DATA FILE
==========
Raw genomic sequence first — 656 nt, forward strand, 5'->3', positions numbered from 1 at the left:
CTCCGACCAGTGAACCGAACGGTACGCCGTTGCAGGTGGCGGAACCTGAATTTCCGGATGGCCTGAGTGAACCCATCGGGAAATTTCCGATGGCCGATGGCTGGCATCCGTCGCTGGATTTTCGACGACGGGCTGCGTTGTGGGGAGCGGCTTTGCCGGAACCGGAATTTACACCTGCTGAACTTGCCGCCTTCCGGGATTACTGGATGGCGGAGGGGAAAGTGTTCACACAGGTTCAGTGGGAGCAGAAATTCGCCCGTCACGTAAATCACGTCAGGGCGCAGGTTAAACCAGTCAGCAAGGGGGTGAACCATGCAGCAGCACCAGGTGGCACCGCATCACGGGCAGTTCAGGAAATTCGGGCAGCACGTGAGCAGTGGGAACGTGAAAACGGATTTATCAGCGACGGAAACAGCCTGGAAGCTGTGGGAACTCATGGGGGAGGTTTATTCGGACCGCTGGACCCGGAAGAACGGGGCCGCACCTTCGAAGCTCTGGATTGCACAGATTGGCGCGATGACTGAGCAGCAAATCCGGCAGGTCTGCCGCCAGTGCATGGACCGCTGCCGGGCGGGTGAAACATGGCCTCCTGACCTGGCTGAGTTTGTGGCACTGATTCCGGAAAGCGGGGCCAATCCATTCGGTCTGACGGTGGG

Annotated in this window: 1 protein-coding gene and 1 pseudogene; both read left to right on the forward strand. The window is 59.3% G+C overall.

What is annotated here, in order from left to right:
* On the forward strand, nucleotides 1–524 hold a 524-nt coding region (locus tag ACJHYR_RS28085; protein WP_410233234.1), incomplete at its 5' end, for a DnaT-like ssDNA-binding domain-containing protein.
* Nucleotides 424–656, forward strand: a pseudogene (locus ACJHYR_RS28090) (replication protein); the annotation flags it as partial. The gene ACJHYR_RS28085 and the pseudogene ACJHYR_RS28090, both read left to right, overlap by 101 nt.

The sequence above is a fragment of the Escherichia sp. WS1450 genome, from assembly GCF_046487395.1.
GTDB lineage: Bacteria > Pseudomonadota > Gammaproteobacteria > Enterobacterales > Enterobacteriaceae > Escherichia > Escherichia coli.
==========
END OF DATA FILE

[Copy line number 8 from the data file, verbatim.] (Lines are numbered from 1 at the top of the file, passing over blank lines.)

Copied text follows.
GTDB lineage: Bacteria > Pseudomonadota > Gammaproteobacteria > Enterobacterales > Enterobacteriaceae > Escherichia > Escherichia coli.